Taking on a major project

Caring staff: (from left) Nafeesah, Tatiana, Nelum, Punsala, Mick Parker and manager Mazhar MalikCaring staff: (from left) Nafeesah, Tatiana, Nelum, Punsala, Mick Parker and manager Mazhar Malik

Donna Mizzi explains why the Snaresbrook Arts Project (SAP) urgently needs to raise its profile in order to continue using art as a way to train and employ adults with learning difficulties.

SAP is not to be confused with Wanstead's ultra-smart Woodbine Centre and Cherry Tree Café, which it sometimes links up with for activities. Unlike the Woodbine Centre, SAP is not funded by the local authority. It concentrates on art and craft – for therapy and as a way to produce an income.

And what a difference it makes to about 20 people a week who use the project in some way. Its "workers", aged from 16 upwards and from a wide range of multi-cultural backgrounds, are encouraged to learn new skills, which have far-reaching effects on their self-worth. With its stimulating art projects led by a small team of caring staff and dedicated volunteers, SAP is much more like a club than a workplace. It doesn't have flash offices; it works from "studios" built at the bottom of a garden on Hollybush Hill that resemble images of Santa's workshop, with shelves of craft materials and colourful goods. At one end of the small office area Cellophane-covered greetings cards are displayed in a rack. These are clearly professional and expensive, maybe bought for inspiration, so where are the cards produced by the project workers? Manager Mazhar Malik, who started the project, points to the same rack: "All of those."

That's one of the marks of its products. The appealing and professional-looking work would be snapped up anywhere. SAP has even sold piles of goods at the prestigious Country Living Fair in Islington. A style spotter from the glossy Period Living magazine recently homed in on its products. In turn, the clients have produced everything from arty hand-decorated bags to vintage-style boxes, jewellery, paintings and party signs. It can even consider making special orders for a shop to sell.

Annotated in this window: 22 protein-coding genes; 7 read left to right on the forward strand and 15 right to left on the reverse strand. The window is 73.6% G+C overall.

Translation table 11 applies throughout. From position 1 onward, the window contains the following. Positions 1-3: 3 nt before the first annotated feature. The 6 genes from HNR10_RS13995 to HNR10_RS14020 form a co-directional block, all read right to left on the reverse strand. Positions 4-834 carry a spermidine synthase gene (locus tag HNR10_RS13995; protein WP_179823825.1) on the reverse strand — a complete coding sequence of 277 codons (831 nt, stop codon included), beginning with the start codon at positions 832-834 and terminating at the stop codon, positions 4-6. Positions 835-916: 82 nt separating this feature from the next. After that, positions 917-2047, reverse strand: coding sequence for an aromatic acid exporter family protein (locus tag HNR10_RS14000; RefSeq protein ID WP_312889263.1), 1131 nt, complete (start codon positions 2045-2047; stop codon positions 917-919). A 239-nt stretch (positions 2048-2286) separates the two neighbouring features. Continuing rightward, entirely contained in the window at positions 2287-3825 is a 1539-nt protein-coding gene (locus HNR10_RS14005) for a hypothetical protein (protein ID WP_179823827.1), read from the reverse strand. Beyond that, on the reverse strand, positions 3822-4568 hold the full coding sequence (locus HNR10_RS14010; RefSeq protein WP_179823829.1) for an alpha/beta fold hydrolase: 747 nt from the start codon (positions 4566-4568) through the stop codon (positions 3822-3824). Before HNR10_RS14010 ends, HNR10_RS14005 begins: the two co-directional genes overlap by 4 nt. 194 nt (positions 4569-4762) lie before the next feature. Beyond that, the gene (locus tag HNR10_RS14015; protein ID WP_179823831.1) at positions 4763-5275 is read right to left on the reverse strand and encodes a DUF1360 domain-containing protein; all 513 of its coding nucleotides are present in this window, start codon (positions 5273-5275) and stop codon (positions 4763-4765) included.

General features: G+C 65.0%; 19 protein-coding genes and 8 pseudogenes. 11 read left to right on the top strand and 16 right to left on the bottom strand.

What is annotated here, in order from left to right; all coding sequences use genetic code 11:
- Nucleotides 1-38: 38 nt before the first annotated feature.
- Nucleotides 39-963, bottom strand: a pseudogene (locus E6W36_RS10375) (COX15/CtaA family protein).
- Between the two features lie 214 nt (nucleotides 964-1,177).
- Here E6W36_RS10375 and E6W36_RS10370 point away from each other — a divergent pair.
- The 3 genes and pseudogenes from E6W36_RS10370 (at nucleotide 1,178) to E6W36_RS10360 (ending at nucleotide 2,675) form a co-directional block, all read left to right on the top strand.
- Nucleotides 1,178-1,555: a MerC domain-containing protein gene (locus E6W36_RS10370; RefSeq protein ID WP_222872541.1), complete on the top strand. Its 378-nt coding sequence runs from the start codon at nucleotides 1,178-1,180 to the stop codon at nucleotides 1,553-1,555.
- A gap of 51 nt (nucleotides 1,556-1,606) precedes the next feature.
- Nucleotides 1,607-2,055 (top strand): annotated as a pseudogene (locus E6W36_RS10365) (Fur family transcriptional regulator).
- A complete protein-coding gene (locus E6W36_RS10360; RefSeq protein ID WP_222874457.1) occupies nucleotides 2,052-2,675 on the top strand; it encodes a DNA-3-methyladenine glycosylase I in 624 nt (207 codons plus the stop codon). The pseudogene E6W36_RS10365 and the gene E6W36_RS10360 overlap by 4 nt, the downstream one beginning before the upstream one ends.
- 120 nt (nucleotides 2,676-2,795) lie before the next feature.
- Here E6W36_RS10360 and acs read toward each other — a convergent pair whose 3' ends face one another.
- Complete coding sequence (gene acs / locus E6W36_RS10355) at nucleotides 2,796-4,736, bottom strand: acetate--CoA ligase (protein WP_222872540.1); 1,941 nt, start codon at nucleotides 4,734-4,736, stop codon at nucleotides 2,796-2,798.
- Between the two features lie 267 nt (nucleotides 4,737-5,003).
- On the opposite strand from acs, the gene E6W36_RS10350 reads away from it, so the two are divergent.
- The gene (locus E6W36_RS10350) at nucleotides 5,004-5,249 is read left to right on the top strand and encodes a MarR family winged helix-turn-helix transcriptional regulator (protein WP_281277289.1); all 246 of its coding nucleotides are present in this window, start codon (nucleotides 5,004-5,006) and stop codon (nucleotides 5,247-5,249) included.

Mazhar, who lives near the project's Hollybush Hill base, explains that she set up the SAP four years ago when working as a carer for her sister-in-law. "She kept coming home depressed from the day centre she was sent to. They were apparently just moved from room to room all day, hardly doing any activities; unfortunately that sort of thing is far too common. I couldn't leave her there."

Mazhar rapidly discovered a need for a stimulating environment for adults with learning difficulties, and community support worker Mick Parker helped her build up the centre. He can frequently be seen accompanying people from the project and gently bolstering their confidence and ambitions. But Mazhar soon realised her own plan to help train the adults to be employed was over-optimisitic.

"Again and again local businesses said they would like to take on someone from the project, but were worried about insurance, health and safety. Understandably, they couldn't pay for a member of staff to keep an eye on them." The centre had to take on a number of daycare "clients" from Redbridge and Waltham Forest in order to keep going.

Before long, Mazhar realised that the only way the adults with learning difficulties could continue to enjoy their sense of purpose in training for work, would be if SAP continued to train and then sold the work itself.

Snaresbrook Arts Project is making an appeal to owners of empty shops on the High Street. It needs at least a temporary retail space so that it can raise money to cover its costs. Donations or fundraising are always welcome. Visit www.snaresbrookarts.co.uk


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